Two months ago, I wrote an article reflecting on how data visualisation is not primarily about creating charts, but should instead focus on effective communication through visual means. Today, I want to share one of my favourite principles for designing impactful visualisations: eliminate complexity. Or as Kelly Johnson, the aeronautical engineer who headed up Lockheed’s Skunk Works, exhorted his team: KISS. Keep it stupid simple.
This was not an arbitrary challenge. Kelly’s elite engineers were developing the world’s most advanced aeroplanes (the SR-71 Blackbird among them), which would have to be serviceable out in the theatre of war with standard tools and basic training. While not all of us are realising our visualisations for deployment in combat situations, the lesson still applies: you cannot control the environment in which your work will be used. While the physical tools might not matter in the case of data visualisations, mental tools certainly do.
After all, it takes energy to interpret data — and we know jobs are becoming increasingly fragmented. With frequent task switching and its associated penalties (see No Task Left Behind? by Mark et al. 2005) we are seeing an impact on employees’ ability to focus effectively. Moreover, high cognitive load means that people are less likely to sit down and fully digest information. From a societal perspective, there are other factors to consider, such as the impact that poverty has on decision making capabilities (see Poverty Impedes Cognitive Function by Mani et al. 2013) or a lack of general analytical literacy.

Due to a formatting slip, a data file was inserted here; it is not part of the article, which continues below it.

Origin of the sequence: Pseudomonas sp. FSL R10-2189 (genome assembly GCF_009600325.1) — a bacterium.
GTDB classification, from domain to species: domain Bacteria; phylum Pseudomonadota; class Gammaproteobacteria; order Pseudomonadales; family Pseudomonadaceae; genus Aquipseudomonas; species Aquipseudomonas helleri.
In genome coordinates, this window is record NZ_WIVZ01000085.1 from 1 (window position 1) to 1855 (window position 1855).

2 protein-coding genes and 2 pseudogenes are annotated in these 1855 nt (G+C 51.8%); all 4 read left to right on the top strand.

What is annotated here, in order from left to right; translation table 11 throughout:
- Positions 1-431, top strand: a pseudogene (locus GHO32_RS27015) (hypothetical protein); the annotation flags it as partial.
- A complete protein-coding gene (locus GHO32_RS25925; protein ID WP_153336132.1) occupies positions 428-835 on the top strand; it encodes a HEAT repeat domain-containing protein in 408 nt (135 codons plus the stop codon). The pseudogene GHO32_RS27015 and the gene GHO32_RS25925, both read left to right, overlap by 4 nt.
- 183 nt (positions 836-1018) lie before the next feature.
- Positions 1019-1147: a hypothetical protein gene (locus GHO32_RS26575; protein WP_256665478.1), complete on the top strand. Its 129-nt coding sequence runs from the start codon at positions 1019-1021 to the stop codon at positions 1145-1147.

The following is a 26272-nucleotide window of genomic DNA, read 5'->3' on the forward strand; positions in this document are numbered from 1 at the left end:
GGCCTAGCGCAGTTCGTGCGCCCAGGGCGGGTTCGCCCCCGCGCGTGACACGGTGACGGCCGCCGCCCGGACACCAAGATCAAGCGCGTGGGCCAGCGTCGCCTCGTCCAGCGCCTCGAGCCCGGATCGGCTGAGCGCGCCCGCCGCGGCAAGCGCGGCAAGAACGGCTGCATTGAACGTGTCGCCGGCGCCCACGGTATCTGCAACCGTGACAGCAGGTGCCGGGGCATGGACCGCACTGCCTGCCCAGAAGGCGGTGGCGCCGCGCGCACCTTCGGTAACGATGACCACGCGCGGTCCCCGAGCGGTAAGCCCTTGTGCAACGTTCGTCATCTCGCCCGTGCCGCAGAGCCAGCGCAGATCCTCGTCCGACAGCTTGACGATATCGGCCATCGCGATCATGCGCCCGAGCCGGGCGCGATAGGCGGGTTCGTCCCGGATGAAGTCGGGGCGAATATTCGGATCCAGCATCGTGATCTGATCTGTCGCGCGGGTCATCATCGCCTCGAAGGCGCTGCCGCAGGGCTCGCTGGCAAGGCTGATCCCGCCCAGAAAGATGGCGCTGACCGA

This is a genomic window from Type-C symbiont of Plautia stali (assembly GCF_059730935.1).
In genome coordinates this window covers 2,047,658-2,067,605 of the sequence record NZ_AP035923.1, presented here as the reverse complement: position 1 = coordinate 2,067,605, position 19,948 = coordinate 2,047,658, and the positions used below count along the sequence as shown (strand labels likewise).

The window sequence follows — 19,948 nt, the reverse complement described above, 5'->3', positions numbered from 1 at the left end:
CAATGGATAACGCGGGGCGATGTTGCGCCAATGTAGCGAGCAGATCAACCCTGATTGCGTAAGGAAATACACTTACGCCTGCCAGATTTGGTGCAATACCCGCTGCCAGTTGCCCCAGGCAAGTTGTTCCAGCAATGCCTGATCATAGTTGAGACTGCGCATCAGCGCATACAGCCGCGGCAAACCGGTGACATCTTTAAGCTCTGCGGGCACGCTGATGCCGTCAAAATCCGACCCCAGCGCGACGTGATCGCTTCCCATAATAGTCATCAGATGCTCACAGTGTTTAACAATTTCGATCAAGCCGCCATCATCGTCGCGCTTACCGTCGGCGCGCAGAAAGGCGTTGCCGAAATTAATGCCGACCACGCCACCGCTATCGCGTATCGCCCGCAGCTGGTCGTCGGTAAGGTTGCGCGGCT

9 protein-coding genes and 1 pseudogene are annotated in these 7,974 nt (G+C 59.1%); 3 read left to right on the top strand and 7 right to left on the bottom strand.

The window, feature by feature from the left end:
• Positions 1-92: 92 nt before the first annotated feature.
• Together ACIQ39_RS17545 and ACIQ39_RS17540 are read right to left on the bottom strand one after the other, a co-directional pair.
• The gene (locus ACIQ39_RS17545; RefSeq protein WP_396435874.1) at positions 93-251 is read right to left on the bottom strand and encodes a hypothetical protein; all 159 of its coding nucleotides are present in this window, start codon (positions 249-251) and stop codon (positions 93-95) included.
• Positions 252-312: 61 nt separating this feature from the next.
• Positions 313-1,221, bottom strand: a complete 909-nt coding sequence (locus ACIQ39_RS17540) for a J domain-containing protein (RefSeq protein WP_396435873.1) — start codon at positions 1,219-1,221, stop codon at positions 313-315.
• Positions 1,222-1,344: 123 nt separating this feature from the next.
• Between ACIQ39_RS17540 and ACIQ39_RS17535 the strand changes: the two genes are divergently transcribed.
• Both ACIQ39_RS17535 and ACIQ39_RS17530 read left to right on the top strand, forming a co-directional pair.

What is particularly important in is the audience’s ability to understand and contextualise the information presented.
Jet lag is another example. As Williamson & Feyer noted in a study, even mild sleep deprivation — i.e. going 18 hours without sleep — led to a performance impact equal to a 0.05% blood alcohol concentration (BAC). To put this into context, this means a transatlantic flight can impact employees’ performance as much as two alcoholic drinks! Worryingly, the study found that prolonged sleep deprivation increased these symptoms to an equivalent BAC of 0.1%. This is the threshold for loss of motor control and impaired speech. At this point, focused data-driven decision-making has long fallen by the wayside.
As analysts, we tend to spend a lot of time ruminating over what information we want to present and how to best communicate it. But perhaps we should consider what state our audience will be in when they are presented with the data visualisations. Instead of creativity, we should be focusing on a visualisation’s interpretability, particularly given the potential cognitive constraints imposed on our audience due to stress, sleep deprivation, or a lack of analytical literacy. While you can never guarantee success, keeping it simple helps prevent your audiences from drawing the wrong conclusions.
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